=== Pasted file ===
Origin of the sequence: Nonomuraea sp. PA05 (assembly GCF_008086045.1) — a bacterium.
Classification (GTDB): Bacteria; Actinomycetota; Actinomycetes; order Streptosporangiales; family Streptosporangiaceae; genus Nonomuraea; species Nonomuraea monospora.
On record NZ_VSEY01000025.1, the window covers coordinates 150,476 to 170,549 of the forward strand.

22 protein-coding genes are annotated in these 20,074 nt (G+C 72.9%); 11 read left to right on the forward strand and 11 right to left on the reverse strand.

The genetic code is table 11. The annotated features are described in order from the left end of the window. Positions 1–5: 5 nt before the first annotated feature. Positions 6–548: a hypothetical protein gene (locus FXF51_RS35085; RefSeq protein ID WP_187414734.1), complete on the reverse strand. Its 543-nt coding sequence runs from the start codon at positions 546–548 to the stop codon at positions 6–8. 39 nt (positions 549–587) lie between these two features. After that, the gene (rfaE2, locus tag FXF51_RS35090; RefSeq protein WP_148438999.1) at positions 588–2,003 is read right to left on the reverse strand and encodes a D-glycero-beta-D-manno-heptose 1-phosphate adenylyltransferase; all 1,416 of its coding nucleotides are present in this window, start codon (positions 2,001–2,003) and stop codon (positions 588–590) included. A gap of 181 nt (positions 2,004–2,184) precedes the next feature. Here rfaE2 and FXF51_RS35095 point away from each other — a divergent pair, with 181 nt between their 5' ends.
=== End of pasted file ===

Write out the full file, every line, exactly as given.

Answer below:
Origin of the sequence: Nonomuraea sp. PA05 (assembly GCF_008086045.1) — a bacterium.
Classification (GTDB): Bacteria; Actinomycetota; Actinomycetes; order Streptosporangiales; family Streptosporangiaceae; genus Nonomuraea; species Nonomuraea monospora.
On record NZ_VSEY01000025.1, the window covers coordinates 150,476 to 170,549 of the forward strand.

22 protein-coding genes are annotated in these 20,074 nt (G+C 72.9%); 11 read left to right on the forward strand and 11 right to left on the reverse strand.

The genetic code is table 11. The annotated features are described in order from the left end of the window. Positions 1–5: 5 nt before the first annotated feature. Positions 6–548: a hypothetical protein gene (locus FXF51_RS35085; RefSeq protein ID WP_187414734.1), complete on the reverse strand. Its 543-nt coding sequence runs from the start codon at positions 546–548 to the stop codon at positions 6–8. 39 nt (positions 549–587) lie between these two features. After that, the gene (rfaE2, locus tag FXF51_RS35090; RefSeq protein WP_148438999.1) at positions 588–2,003 is read right to left on the reverse strand and encodes a D-glycero-beta-D-manno-heptose 1-phosphate adenylyltransferase; all 1,416 of its coding nucleotides are present in this window, start codon (positions 2,001–2,003) and stop codon (positions 588–590) included. A gap of 181 nt (positions 2,004–2,184) precedes the next feature. Here rfaE2 and FXF51_RS35095 point away from each other — a divergent pair, with 181 nt between their 5' ends.